After brief appointments on the faculties at the University of Wisconsin and Knox College, Castle returned to Harvard in 1897 to begin what would become a forty year career in the department of zoology. Like Davenport, Castle soon acquired an interest in the problems of heredity. After around 1900, he abandoned his work in morphology and embryology to focus on the study of genetics. Turning to the question of the hereditary basis of sexual differentiation, he began large scale breeding experiments using mice and rats. However, the rediscovery of Gregor Mendel's theory of inheritance changed the tenor of his work. Castle soon emerged as one of the most ardent of the early Mendelians in the United States. Helping to construct the framework of Mendelism in America -- his article "Mendel's Law of Heredity," which was published in the Proceedings of the American Academy of Arts and Sciences (1903), is often considered the first on the topic written by an American -- Castle applied his experimental skills to a variety of fundamental problems in mammalian genetics ranging from studies of the selection of Mendelian characters to the effects of inbreeding to linkage and gene mapping. In one of his best known and characteristically elegant experiments, conducted in 1909, he and John C. Phillips (1876-1938) transplanted the ovaries from a black guinea pig into an albino female and mated that female to an albino male. The progeny of the union were all black, neatly demonstrating that it was the genes, not the soma, that carried hereditary information. While best known for his work on mammals, he was also the first to use Drosophila for genetic experimentation, the organism that became synonymous with the work of Thomas Hunt Morgan (1866-1945, APS 1915). Although Castle strongly influenced the development of Mendelian studies in the United States, he at times questioned the view that all inheritance could be explained in Mendelian terms.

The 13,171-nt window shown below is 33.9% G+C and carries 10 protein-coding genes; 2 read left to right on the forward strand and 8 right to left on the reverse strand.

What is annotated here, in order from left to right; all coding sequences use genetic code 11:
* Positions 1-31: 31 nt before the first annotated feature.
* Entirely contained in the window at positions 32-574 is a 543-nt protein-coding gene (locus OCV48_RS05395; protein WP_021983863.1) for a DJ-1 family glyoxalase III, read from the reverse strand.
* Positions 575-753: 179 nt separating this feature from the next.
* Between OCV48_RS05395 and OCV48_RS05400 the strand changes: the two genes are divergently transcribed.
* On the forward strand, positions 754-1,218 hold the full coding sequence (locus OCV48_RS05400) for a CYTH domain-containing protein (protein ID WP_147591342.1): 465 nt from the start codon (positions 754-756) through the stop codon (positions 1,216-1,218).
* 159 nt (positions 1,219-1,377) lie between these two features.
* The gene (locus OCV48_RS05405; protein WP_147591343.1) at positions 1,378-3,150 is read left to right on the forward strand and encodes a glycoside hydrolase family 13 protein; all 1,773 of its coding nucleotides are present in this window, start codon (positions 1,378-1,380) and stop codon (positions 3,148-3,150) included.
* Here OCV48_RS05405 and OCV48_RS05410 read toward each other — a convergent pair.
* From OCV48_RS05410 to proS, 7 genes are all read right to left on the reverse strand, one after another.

Castle conducted much of his work as a research associate at the Station for Experimental Evolution at Cold Spring Harbor Laboratory. The Station, later renamed the Department of Genetics, was directed by Davenport and financed by the Carnegie Institute of Washington. The institution funded Castle's work from 1904 to 1943. In 1908 the Bussey Institution at Harvard was reorganized as a graduate school for applied sciences, and Castle relocated his lab, his mice and guinea pigs there. The arrival of Edward M. East (1879-1938, APS 1916) the following year transformed the Bussey into one of the two most active early centers of genetic study in the country. Castle served as Director of the Bussey until his retirement in 1936, at which time the institution was shuttered for economic reasons. Castle's influence, however, continued through his many graduate students who went on to careers in genetics, including Clarence C. Little (1888-1971), Leslie C. Dunn (1893-1974, APS 1943), Gregory Pincus (1903-1967), George D. Snell (1903-1996, APS 1985), Sewall Wright (1889-1988, APS 1932), and Sheldon C. Reed (1910-2003).